Water quality control remains an important topic of public health since some diseases, such as diarrhea, hepatitis, and cholera, are caused by its consumption. The microbiological quality of drinking water relies mainly on monitoring of Escherichia coli
, a bacteria indicator which serves as an early sentinel of potential health hazards for the population. In this study, an electronic nose coupled to a volatile extraction system (was evaluated for the detection of the emitted compounds by E. coli
in water samples where its capacity for the quantification of the bacteria was demonstrated). To achieve this purpose, the multisensory system was subjected to control samples for training. Later, it was tested with samples from drinking water treatment plants in two locations of Colombia. For the discrimination and classification of the water samples, the principal component analysis method was implemented obtaining a discrimination variance of 98.03% of the measurements to different concentrations. For the validation of the methodology, the membrane filtration technique was used. In addition, two classification methods were applied to the dataset where a success rate of 90% of classification was obtained using the discriminant function analysis and having a probabilistic neural network coupled to the cross-validation technique (leave-one-out) where a classification rate of 80% was obtained. The application of this methodology achieved an excellent classification of the samples, discriminating the free samples of E. coli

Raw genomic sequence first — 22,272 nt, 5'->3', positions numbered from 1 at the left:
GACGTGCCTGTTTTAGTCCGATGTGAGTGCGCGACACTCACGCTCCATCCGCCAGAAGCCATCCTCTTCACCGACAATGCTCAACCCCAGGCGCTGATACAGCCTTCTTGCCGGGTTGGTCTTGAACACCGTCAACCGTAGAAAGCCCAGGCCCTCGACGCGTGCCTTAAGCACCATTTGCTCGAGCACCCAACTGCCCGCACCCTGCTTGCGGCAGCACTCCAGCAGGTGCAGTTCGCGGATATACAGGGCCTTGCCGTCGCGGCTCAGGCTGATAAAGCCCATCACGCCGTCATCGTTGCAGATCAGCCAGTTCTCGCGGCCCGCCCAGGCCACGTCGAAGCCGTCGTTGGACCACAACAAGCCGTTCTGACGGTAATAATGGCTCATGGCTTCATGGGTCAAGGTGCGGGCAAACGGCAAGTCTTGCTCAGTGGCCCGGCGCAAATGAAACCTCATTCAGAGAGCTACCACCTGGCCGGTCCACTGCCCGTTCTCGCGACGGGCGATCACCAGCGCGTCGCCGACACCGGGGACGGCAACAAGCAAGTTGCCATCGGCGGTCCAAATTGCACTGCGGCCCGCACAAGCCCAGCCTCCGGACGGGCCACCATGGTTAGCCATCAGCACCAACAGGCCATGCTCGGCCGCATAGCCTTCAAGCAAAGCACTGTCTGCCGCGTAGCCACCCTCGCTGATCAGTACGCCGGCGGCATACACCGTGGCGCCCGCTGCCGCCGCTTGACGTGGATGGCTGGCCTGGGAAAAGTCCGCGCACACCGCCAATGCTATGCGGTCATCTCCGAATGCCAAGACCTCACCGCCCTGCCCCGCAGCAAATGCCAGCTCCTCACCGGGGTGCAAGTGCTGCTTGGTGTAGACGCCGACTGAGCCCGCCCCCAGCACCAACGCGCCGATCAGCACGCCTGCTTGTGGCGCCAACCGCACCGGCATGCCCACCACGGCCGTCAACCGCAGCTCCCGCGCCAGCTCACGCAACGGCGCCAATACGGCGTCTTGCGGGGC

from those that contained the bacteria. In the same way, it was observed that the system could correctly estimate the concentration of this bacteria in the samples. The proposed method in this study has a high potential to be applied in the determination of E
in drinking water since, in addition for estimating concentration ranges and having the necessary sensitivity, it significantly reduces the time of analysis compared to traditional methods.
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